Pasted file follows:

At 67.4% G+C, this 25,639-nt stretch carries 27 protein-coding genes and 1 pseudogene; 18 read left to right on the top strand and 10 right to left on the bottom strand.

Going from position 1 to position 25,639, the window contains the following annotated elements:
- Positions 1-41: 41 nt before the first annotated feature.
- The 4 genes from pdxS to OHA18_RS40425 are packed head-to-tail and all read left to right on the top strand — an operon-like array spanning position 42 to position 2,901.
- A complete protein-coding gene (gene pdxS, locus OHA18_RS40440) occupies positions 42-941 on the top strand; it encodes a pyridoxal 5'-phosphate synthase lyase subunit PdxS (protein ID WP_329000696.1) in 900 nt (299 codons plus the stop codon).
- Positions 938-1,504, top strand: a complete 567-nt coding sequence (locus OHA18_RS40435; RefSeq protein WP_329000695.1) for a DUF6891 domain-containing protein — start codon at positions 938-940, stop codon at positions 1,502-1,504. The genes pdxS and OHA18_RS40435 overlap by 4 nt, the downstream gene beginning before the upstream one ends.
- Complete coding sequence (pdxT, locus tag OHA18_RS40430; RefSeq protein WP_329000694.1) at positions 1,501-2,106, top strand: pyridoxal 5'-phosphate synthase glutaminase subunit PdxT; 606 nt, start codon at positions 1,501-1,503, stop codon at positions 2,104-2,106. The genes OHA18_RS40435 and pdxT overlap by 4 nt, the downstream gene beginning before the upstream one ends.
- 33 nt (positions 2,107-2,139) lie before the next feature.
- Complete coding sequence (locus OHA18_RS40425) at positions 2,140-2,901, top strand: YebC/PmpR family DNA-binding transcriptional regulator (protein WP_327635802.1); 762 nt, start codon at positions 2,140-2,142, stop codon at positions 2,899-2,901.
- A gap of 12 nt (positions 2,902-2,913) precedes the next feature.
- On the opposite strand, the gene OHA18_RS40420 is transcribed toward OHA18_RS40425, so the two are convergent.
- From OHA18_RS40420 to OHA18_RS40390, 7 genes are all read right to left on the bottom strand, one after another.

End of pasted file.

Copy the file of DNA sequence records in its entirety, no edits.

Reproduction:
At 67.4% G+C, this 25,639-nt stretch carries 27 protein-coding genes and 1 pseudogene; 18 read left to right on the top strand and 10 right to left on the bottom strand.

Going from position 1 to position 25,639, the window contains the following annotated elements:
- Positions 1-41: 41 nt before the first annotated feature.
- The 4 genes from pdxS to OHA18_RS40425 are packed head-to-tail and all read left to right on the top strand — an operon-like array spanning position 42 to position 2,901.
- A complete protein-coding gene (gene pdxS, locus OHA18_RS40440) occupies positions 42-941 on the top strand; it encodes a pyridoxal 5'-phosphate synthase lyase subunit PdxS (protein ID WP_329000696.1) in 900 nt (299 codons plus the stop codon).
- Positions 938-1,504, top strand: a complete 567-nt coding sequence (locus OHA18_RS40435; RefSeq protein WP_329000695.1) for a DUF6891 domain-containing protein — start codon at positions 938-940, stop codon at positions 1,502-1,504. The genes pdxS and OHA18_RS40435 overlap by 4 nt, the downstream gene beginning before the upstream one ends.
- Complete coding sequence (pdxT, locus tag OHA18_RS40430; RefSeq protein WP_329000694.1) at positions 1,501-2,106, top strand: pyridoxal 5'-phosphate synthase glutaminase subunit PdxT; 606 nt, start codon at positions 1,501-1,503, stop codon at positions 2,104-2,106. The genes OHA18_RS40435 and pdxT overlap by 4 nt, the downstream gene beginning before the upstream one ends.
- 33 nt (positions 2,107-2,139) lie before the next feature.
- Complete coding sequence (locus OHA18_RS40425) at positions 2,140-2,901, top strand: YebC/PmpR family DNA-binding transcriptional regulator (protein WP_327635802.1); 762 nt, start codon at positions 2,140-2,142, stop codon at positions 2,899-2,901.
- A gap of 12 nt (positions 2,902-2,913) precedes the next feature.
- On the opposite strand, the gene OHA18_RS40420 is transcribed toward OHA18_RS40425, so the two are convergent.
- From OHA18_RS40420 to OHA18_RS40390, 7 genes are all read right to left on the bottom strand, one after another.